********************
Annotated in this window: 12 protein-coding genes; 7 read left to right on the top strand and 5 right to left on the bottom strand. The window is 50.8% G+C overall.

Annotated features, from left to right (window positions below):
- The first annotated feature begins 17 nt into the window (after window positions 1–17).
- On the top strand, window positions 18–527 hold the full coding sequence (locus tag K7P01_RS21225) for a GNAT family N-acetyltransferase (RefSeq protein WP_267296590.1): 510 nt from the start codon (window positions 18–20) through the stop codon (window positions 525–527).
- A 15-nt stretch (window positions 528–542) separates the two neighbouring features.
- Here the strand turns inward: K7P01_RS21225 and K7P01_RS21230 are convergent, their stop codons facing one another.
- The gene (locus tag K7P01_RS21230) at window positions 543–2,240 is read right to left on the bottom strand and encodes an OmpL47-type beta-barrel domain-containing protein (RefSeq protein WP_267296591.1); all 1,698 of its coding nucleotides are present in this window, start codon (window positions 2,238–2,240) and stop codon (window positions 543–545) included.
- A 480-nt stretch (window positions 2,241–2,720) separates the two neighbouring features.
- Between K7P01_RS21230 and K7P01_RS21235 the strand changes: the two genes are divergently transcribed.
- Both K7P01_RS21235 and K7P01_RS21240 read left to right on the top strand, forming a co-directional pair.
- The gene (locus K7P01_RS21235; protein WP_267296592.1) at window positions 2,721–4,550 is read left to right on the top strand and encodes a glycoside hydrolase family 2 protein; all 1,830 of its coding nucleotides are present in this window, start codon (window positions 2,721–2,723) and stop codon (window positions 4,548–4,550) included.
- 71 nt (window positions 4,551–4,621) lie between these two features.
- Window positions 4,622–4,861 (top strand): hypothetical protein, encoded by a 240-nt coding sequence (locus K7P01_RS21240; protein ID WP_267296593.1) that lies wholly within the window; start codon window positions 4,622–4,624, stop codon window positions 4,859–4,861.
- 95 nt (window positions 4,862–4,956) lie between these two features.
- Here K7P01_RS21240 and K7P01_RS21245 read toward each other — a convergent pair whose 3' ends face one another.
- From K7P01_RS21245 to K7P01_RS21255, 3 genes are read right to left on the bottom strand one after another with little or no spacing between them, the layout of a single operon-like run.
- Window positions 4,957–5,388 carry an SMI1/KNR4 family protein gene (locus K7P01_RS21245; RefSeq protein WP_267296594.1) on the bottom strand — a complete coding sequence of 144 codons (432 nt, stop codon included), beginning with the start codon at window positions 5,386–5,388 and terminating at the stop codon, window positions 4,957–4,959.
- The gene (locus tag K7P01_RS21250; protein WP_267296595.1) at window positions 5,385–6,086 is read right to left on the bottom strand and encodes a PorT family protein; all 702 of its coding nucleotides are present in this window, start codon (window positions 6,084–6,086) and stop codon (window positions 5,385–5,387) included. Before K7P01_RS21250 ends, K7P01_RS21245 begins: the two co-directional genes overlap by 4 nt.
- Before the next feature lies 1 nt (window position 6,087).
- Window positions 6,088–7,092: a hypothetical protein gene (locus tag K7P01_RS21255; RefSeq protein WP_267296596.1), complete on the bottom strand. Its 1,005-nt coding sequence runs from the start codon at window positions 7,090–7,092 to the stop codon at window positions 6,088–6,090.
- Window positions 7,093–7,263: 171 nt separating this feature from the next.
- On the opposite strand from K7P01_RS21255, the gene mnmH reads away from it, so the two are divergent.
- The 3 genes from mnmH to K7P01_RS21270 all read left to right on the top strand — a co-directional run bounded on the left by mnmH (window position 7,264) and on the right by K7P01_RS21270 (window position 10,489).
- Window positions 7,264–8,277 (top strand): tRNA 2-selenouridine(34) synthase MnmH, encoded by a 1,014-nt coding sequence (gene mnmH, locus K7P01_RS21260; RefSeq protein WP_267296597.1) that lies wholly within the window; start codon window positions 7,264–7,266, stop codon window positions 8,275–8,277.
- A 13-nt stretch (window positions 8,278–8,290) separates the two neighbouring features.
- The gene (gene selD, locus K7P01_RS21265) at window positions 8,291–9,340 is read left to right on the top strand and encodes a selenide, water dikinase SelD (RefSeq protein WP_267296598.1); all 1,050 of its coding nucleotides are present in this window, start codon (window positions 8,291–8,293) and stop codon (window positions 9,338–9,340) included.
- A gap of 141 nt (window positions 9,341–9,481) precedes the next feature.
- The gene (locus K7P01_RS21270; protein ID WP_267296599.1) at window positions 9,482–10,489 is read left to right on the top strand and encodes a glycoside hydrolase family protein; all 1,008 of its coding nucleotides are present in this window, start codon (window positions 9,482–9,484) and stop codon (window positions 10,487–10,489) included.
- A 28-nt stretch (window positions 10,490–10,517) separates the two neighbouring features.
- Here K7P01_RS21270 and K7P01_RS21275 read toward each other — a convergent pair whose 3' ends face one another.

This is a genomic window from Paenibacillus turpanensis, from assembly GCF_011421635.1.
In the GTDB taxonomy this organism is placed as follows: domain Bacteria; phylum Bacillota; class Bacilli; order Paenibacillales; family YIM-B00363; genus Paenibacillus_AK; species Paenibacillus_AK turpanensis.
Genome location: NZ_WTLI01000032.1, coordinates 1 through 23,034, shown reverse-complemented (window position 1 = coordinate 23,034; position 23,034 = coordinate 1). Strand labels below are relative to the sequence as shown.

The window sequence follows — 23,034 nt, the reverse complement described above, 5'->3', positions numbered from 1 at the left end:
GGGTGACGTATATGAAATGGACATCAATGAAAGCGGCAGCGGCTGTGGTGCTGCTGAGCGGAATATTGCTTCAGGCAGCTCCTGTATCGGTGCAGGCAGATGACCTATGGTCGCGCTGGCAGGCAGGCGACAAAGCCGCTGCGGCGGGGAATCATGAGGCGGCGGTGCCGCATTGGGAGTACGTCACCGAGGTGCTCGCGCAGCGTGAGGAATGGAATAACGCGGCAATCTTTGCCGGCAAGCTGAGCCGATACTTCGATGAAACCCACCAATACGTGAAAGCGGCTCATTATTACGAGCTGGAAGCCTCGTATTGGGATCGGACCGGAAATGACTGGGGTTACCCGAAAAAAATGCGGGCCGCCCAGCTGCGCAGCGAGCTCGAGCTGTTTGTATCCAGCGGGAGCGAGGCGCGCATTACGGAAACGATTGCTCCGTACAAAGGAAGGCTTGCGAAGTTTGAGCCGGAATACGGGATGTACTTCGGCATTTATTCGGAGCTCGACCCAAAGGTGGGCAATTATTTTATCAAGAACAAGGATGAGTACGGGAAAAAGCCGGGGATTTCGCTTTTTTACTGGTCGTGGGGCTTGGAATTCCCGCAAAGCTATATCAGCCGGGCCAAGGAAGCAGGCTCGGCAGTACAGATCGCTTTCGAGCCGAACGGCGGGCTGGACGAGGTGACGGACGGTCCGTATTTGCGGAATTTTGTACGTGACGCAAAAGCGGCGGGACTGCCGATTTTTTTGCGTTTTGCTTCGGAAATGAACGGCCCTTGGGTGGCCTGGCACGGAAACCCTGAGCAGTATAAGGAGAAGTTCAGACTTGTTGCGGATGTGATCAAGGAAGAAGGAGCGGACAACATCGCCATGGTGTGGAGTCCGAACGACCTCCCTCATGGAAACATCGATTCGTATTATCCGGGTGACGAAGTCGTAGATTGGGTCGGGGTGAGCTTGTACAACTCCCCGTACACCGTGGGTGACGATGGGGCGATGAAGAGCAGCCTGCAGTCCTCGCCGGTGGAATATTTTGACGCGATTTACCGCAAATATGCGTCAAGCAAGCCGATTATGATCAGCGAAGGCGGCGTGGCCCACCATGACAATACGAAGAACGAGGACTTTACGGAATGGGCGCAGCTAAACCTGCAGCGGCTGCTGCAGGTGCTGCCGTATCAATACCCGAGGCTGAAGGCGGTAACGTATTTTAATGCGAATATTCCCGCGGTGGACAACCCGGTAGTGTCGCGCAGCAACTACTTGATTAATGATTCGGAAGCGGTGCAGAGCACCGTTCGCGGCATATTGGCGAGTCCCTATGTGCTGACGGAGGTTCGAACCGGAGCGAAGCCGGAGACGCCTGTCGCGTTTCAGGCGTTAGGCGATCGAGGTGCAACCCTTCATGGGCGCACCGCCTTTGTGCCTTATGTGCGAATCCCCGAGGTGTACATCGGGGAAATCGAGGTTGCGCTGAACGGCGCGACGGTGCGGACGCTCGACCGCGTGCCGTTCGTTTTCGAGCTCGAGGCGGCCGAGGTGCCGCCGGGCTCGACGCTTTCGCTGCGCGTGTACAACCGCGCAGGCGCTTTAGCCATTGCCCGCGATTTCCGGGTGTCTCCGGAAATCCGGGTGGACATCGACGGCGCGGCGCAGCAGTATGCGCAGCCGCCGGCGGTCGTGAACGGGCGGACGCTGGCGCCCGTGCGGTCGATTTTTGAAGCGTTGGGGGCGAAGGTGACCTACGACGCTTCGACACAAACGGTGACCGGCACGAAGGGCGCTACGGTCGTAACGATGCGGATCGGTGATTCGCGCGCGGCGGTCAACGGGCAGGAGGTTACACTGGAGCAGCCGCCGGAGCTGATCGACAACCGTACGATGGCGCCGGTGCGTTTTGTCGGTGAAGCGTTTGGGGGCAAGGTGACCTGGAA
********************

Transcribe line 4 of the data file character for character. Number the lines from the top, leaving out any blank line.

- On the top strand, window positions 18–527 hold the full coding sequence (locus tag K7P01_RS21225) for a GNAT family N-acetyltransferase (RefSeq protein WP_267296590.1): 510 nt from the start codon (window positions 18–20) through the stop codon (window positions 525–527).